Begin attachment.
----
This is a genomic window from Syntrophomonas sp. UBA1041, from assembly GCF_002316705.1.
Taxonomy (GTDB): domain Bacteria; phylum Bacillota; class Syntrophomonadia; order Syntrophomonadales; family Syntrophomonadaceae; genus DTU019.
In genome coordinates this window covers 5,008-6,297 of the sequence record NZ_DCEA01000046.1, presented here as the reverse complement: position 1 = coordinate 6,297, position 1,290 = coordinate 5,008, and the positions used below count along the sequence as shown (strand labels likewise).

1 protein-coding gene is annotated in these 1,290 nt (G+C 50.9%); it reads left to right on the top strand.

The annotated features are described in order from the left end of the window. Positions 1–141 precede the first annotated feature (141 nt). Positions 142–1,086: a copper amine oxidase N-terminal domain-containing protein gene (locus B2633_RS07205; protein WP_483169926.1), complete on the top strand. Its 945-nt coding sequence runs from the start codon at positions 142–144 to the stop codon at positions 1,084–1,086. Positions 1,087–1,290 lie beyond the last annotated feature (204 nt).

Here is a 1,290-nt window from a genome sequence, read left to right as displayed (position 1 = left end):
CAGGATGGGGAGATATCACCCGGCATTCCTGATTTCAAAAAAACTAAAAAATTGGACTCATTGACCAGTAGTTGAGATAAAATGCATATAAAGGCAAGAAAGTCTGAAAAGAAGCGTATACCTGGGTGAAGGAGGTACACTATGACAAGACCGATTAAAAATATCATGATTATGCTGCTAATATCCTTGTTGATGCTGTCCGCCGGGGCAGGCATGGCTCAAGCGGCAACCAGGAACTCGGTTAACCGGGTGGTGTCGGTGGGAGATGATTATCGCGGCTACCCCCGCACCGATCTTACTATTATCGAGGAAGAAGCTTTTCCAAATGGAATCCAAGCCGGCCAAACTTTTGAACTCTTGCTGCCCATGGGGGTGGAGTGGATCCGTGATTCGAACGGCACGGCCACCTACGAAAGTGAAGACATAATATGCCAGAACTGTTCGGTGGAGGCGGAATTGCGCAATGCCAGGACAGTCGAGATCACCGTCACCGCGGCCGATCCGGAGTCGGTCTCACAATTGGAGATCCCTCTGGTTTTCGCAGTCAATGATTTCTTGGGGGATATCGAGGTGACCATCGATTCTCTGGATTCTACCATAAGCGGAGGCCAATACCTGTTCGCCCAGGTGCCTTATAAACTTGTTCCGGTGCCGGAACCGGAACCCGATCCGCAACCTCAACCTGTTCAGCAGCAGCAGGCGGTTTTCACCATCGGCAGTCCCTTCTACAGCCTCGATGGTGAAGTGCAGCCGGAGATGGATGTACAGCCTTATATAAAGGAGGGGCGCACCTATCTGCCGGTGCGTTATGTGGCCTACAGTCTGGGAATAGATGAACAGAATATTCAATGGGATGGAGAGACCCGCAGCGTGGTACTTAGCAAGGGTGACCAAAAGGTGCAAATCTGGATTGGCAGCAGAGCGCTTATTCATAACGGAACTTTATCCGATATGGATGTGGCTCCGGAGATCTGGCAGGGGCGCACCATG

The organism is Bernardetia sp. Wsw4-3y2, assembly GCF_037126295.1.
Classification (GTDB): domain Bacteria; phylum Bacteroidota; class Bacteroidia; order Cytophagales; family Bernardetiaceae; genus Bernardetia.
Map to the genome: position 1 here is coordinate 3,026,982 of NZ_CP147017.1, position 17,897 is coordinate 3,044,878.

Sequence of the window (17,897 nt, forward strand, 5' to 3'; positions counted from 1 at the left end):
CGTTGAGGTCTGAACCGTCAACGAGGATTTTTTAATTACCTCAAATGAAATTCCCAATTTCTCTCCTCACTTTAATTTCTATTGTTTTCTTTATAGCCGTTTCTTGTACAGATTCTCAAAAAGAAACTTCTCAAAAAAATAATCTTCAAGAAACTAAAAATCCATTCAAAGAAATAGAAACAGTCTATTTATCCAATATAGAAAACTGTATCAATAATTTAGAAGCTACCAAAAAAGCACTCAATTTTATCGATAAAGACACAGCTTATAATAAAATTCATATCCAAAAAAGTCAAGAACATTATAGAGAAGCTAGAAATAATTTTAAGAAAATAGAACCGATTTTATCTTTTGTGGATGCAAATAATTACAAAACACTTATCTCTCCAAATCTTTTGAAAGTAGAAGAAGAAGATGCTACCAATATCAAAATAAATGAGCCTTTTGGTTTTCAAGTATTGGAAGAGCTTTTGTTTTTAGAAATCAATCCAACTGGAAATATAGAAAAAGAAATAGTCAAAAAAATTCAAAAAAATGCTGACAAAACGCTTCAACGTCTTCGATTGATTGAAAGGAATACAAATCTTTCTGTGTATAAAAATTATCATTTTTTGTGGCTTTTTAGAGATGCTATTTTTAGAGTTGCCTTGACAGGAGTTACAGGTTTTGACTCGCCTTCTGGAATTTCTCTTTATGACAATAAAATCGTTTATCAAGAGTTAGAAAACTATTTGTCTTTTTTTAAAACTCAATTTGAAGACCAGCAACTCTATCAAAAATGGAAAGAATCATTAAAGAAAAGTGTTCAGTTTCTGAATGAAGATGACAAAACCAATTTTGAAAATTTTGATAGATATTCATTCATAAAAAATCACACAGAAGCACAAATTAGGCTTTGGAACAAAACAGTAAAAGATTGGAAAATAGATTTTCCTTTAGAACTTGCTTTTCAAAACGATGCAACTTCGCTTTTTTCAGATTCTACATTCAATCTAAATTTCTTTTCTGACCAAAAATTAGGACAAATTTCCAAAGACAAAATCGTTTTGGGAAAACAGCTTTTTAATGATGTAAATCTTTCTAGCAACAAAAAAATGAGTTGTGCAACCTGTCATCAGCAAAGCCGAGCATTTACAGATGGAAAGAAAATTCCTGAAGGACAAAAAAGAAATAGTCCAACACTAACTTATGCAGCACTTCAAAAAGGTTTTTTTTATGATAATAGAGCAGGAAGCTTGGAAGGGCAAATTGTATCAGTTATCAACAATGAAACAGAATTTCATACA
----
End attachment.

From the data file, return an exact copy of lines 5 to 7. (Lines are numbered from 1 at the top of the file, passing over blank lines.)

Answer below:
The annotated features are described in order from the left end of the window. Positions 1–141 precede the first annotated feature (141 nt). Positions 142–1,086: a copper amine oxidase N-terminal domain-containing protein gene (locus B2633_RS07205; protein WP_483169926.1), complete on the top strand. Its 945-nt coding sequence runs from the start codon at positions 142–144 to the stop codon at positions 1,084–1,086. Positions 1,087–1,290 lie beyond the last annotated feature (204 nt).

Here is a 1,290-nt window from a genome sequence, read left to right as displayed (position 1 = left end):
CAGGATGGGGAGATATCACCCGGCATTCCTGATTTCAAAAAAACTAAAAAATTGGACTCATTGACCAGTAGTTGAGATAAAATGCATATAAAGGCAAGAAAGTCTGAAAAGAAGCGTATACCTGGGTGAAGGAGGTACACTATGACAAGACCGATTAAAAATATCATGATTATGCTGCTAATATCCTTGTTGATGCTGTCCGCCGGGGCAGGCATGGCTCAAGCGGCAACCAGGAACTCGGTTAACCGGGTGGTGTCGGTGGGAGATGATTATCGCGGCTACCCCCGCACCGATCTTACTATTATCGAGGAAGAAGCTTTTCCAAATGGAATCCAAGCCGGCCAAACTTTTGAACTCTTGCTGCCCATGGGGGTGGAGTGGATCCGTGATTCGAACGGCACGGCCACCTACGAAAGTGAAGACATAATATGCCAGAACTGTTCGGTGGAGGCGGAATTGCGCAATGCCAGGACAGTCGAGATCACCGTCACCGCGGCCGATCCGGAGTCGGTCTCACAATTGGAGATCCCTCTGGTTTTCGCAGTCAATGATTTCTTGGGGGATATCGAGGTGACCATCGATTCTCTGGATTCTACCATAAGCGGAGGCCAATACCTGTTCGCCCAGGTGCCTTATAAACTTGTTCCGGTGCCGGAACCGGAACCCGATCCGCAACCTCAACCTGTTCAGCAGCAGCAGGCGGTTTTCACCATCGGCAGTCCCTTCTACAGCCTCGATGGTGAAGTGCAGCCGGAGATGGATGTACAGCCTTATATAAAGGAGGGGCGCACCTATCTGCCGGTGCGTTATGTGGCCTACAGTCTGGGAATAGATGAACAGAATATTCAATGGGATGGAGAGACCCGCAGCGTGGTACTTAGCAAGGGTGACCAAAAGGTGCAAATCTGGATTGGCAGCAGAGCGCTTATTCATAACGGAACTTTATCCGATATGGATGTGGCTCCGGAGATCTGGCAGGGGCGCACCATG